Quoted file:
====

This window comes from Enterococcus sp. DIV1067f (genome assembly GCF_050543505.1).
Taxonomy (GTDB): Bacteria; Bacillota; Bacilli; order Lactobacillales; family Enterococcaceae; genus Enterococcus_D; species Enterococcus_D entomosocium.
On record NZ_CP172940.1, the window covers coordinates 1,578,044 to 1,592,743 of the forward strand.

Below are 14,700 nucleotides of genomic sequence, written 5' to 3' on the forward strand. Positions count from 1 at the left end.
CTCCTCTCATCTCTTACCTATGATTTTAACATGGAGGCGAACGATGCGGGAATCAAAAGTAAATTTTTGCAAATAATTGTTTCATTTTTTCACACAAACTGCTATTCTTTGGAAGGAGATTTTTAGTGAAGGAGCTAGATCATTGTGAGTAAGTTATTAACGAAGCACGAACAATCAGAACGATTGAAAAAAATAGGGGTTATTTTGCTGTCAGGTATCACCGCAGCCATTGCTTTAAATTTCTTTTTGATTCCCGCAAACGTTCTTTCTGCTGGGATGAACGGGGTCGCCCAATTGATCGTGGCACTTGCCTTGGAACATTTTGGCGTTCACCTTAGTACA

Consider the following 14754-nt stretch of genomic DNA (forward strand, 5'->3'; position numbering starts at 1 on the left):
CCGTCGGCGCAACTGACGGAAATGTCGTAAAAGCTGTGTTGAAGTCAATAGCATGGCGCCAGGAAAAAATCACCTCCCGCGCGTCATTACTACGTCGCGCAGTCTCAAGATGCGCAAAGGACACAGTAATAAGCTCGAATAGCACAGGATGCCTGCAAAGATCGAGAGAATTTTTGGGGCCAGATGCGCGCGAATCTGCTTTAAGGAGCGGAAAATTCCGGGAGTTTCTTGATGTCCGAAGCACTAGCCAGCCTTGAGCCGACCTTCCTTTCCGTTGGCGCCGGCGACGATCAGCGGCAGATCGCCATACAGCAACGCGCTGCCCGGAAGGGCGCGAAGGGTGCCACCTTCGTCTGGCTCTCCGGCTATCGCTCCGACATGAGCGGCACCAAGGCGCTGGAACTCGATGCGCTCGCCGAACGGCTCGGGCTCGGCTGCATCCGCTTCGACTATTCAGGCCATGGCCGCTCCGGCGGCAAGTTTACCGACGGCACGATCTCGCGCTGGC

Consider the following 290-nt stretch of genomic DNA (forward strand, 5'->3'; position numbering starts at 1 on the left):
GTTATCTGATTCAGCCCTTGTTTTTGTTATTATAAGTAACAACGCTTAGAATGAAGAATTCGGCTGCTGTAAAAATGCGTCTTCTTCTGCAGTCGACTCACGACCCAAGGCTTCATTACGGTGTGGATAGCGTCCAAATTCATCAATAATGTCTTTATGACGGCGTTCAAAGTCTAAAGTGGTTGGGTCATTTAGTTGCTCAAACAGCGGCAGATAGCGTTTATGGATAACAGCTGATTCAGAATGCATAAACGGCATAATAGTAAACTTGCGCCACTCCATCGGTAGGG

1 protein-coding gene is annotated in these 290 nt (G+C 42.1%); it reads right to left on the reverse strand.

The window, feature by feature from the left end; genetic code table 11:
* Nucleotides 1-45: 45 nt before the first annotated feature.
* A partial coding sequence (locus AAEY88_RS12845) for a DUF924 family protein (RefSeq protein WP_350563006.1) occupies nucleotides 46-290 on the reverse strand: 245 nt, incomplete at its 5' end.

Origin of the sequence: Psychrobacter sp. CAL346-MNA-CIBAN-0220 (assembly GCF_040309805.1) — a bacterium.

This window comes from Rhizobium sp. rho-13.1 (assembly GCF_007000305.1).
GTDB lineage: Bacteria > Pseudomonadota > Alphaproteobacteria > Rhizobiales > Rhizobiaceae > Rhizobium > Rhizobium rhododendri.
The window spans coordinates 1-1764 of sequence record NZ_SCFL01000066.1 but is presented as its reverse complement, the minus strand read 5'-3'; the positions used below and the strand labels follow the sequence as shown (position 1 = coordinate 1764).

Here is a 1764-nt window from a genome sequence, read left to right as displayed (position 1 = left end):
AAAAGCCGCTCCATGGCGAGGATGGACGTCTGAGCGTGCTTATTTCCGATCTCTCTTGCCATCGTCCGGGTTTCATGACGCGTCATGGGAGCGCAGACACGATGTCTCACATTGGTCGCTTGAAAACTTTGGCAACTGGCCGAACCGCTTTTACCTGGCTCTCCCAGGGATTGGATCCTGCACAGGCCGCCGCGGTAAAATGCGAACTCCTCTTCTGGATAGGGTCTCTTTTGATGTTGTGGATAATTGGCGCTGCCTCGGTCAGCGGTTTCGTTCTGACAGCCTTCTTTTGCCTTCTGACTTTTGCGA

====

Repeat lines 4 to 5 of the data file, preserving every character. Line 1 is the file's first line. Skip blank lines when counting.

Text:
Below are 14,700 nucleotides of genomic sequence, written 5' to 3' on the forward strand. Positions count from 1 at the left end.
CTCCTCTCATCTCTTACCTATGATTTTAACATGGAGGCGAACGATGCGGGAATCAAAAGTAAATTTTTGCAAATAATTGTTTCATTTTTTCACACAAACTGCTATTCTTTGGAAGGAGATTTTTAGTGAAGGAGCTAGATCATTGTGAGTAAGTTATTAACGAAGCACGAACAATCAGAACGATTGAAAAAAATAGGGGTTATTTTGCTGTCAGGTATCACCGCAGCCATTGCTTTAAATTTCTTTTTGATTCCCGCAAACGTTCTTTCTGCTGGGATGAACGGGGTCGCCCAATTGATCGTGGCACTTGCCTTGGAACATTTTGGCGTTCACCTTAGTACA